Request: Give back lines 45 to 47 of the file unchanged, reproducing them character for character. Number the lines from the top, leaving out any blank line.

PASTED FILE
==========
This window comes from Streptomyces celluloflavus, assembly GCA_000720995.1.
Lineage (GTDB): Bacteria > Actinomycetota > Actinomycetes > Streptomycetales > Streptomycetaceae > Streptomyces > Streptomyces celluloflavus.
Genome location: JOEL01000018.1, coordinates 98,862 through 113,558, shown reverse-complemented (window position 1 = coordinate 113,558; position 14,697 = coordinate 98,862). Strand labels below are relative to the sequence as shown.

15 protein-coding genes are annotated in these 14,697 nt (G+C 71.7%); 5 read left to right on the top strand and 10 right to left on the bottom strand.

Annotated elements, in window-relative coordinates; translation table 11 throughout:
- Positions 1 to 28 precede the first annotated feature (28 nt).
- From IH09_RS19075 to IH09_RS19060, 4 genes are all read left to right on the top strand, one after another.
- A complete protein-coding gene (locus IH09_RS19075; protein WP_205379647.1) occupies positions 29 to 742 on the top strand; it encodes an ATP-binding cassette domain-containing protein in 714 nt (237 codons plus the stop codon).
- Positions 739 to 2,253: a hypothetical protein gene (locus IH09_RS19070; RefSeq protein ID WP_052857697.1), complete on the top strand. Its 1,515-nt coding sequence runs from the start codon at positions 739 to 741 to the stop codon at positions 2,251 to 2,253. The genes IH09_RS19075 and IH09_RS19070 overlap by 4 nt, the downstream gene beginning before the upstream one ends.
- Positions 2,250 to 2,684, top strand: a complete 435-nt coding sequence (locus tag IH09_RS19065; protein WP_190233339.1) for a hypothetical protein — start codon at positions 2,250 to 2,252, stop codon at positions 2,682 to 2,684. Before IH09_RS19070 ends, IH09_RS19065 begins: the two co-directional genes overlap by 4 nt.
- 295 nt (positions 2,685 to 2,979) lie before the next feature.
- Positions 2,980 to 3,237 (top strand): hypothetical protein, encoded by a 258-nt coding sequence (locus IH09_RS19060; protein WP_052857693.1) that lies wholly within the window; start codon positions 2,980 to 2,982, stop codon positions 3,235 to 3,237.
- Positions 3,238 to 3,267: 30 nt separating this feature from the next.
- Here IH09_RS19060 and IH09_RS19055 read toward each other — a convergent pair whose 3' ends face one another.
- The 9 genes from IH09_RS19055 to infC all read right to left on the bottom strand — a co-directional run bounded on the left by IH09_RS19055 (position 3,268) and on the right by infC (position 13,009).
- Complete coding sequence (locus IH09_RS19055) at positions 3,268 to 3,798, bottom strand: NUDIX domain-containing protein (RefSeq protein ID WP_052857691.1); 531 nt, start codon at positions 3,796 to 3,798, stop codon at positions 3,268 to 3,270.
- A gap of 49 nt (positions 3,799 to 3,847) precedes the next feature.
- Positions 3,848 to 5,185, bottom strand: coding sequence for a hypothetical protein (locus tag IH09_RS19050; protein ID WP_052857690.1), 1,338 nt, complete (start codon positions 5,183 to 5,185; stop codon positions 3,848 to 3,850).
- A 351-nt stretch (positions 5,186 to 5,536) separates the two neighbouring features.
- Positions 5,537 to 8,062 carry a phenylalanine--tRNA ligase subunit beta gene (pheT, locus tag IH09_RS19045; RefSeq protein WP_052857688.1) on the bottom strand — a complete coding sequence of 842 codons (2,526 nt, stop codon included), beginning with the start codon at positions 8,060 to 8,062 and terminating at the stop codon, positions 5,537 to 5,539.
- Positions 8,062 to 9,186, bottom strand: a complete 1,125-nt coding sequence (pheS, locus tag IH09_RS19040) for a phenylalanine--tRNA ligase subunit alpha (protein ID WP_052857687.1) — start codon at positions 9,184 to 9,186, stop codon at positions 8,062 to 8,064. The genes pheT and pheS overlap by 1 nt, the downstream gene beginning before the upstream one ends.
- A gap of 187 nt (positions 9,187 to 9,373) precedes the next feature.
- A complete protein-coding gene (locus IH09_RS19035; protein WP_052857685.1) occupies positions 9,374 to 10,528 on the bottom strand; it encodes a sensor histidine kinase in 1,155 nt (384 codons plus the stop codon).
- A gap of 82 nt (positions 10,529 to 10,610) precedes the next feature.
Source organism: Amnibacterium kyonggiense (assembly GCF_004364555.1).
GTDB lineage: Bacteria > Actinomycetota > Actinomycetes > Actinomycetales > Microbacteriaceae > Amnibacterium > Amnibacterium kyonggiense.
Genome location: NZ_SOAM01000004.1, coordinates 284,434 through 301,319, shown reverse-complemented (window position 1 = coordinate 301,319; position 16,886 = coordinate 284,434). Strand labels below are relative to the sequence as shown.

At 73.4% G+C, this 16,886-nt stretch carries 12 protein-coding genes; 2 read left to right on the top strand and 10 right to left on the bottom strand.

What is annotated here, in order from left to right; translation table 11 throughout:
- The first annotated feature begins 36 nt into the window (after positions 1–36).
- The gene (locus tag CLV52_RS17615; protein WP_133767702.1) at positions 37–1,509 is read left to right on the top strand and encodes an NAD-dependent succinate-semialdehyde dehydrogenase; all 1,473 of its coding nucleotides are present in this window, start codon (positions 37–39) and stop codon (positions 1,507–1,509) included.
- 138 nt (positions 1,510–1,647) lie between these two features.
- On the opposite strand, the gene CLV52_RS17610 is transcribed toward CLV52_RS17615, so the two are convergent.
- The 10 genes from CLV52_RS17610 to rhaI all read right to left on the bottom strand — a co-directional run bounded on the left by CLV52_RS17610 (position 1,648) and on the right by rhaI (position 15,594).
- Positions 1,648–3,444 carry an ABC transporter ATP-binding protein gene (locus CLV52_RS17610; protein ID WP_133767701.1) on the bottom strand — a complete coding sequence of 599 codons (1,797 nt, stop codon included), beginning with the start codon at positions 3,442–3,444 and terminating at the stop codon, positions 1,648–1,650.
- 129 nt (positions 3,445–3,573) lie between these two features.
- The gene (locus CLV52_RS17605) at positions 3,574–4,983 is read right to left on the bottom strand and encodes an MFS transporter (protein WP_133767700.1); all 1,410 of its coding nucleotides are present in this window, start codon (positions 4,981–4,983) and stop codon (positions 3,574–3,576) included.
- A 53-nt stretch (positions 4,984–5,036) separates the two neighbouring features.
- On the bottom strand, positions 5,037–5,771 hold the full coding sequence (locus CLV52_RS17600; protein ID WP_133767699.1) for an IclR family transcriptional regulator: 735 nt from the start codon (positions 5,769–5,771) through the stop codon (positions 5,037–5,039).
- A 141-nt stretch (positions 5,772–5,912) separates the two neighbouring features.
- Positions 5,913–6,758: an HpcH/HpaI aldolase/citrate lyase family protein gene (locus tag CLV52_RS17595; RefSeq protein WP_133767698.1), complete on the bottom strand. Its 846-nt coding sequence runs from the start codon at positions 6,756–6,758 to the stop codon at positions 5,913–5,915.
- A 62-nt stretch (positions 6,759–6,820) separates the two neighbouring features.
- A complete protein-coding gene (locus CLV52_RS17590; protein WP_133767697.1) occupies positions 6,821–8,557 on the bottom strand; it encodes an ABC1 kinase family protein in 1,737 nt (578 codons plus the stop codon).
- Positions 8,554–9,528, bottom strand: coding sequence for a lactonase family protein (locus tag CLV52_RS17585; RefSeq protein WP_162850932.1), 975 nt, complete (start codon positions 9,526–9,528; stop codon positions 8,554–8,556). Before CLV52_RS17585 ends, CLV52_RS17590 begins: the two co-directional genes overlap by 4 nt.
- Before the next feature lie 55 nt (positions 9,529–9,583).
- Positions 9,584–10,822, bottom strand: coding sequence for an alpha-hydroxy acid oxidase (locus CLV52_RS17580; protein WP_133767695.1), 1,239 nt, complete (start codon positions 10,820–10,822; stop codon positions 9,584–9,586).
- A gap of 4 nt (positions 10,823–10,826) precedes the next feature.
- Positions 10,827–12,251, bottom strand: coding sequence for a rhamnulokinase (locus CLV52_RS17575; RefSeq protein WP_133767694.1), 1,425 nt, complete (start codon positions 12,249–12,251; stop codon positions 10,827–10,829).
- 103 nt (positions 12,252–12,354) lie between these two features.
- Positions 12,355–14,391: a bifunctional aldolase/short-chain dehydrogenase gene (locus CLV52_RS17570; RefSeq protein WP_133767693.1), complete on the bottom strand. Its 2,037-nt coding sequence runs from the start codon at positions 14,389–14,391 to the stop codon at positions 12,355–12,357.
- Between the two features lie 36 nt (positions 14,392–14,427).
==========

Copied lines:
- Before the next feature lie 55 nt (positions 9,529–9,583).
- Positions 9,584–10,822, bottom strand: coding sequence for an alpha-hydroxy acid oxidase (locus CLV52_RS17580; protein WP_133767695.1), 1,239 nt, complete (start codon positions 10,820–10,822; stop codon positions 9,584–9,586).
- A gap of 4 nt (positions 10,823–10,826) precedes the next feature.